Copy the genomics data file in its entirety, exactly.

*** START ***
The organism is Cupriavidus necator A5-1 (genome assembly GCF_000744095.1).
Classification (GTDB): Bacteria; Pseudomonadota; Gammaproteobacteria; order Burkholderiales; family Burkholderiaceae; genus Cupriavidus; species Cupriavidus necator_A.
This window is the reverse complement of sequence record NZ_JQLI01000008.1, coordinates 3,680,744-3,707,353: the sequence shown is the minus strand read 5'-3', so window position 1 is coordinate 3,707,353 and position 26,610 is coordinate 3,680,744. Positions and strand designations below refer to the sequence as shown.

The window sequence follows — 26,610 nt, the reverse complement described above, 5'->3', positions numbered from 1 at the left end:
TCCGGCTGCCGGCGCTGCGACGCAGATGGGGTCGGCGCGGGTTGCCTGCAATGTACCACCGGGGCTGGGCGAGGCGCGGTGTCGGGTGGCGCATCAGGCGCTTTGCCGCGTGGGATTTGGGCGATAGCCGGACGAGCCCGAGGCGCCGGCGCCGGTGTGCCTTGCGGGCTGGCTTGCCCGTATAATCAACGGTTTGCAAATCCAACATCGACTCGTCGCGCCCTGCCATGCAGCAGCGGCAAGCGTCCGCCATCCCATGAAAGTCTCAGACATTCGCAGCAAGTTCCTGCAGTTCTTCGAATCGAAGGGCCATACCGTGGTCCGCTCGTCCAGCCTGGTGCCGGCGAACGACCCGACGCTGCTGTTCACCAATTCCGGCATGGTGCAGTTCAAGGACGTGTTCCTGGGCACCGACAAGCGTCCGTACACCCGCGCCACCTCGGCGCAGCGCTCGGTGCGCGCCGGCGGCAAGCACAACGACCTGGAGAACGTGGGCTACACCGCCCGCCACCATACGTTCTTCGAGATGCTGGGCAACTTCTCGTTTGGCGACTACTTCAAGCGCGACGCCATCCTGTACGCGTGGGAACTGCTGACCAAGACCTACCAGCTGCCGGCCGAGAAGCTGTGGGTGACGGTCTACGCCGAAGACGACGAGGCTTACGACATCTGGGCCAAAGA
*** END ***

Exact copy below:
The organism is Cupriavidus necator A5-1 (genome assembly GCF_000744095.1).
Classification (GTDB): Bacteria; Pseudomonadota; Gammaproteobacteria; order Burkholderiales; family Burkholderiaceae; genus Cupriavidus; species Cupriavidus necator_A.
This window is the reverse complement of sequence record NZ_JQLI01000008.1, coordinates 3,680,744-3,707,353: the sequence shown is the minus strand read 5'-3', so window position 1 is coordinate 3,707,353 and position 26,610 is coordinate 3,680,744. Positions and strand designations below refer to the sequence as shown.

The window sequence follows — 26,610 nt, the reverse complement described above, 5'->3', positions numbered from 1 at the left end:
TCCGGCTGCCGGCGCTGCGACGCAGATGGGGTCGGCGCGGGTTGCCTGCAATGTACCACCGGGGCTGGGCGAGGCGCGGTGTCGGGTGGCGCATCAGGCGCTTTGCCGCGTGGGATTTGGGCGATAGCCGGACGAGCCCGAGGCGCCGGCGCCGGTGTGCCTTGCGGGCTGGCTTGCCCGTATAATCAACGGTTTGCAAATCCAACATCGACTCGTCGCGCCCTGCCATGCAGCAGCGGCAAGCGTCCGCCATCCCATGAAAGTCTCAGACATTCGCAGCAAGTTCCTGCAGTTCTTCGAATCGAAGGGCCATACCGTGGTCCGCTCGTCCAGCCTGGTGCCGGCGAACGACCCGACGCTGCTGTTCACCAATTCCGGCATGGTGCAGTTCAAGGACGTGTTCCTGGGCACCGACAAGCGTCCGTACACCCGCGCCACCTCGGCGCAGCGCTCGGTGCGCGCCGGCGGCAAGCACAACGACCTGGAGAACGTGGGCTACACCGCCCGCCACCATACGTTCTTCGAGATGCTGGGCAACTTCTCGTTTGGCGACTACTTCAAGCGCGACGCCATCCTGTACGCGTGGGAACTGCTGACCAAGACCTACCAGCTGCCGGCCGAGAAGCTGTGGGTGACGGTCTACGCCGAAGACGACGAGGCTTACGACATCTGGGCCAAAGA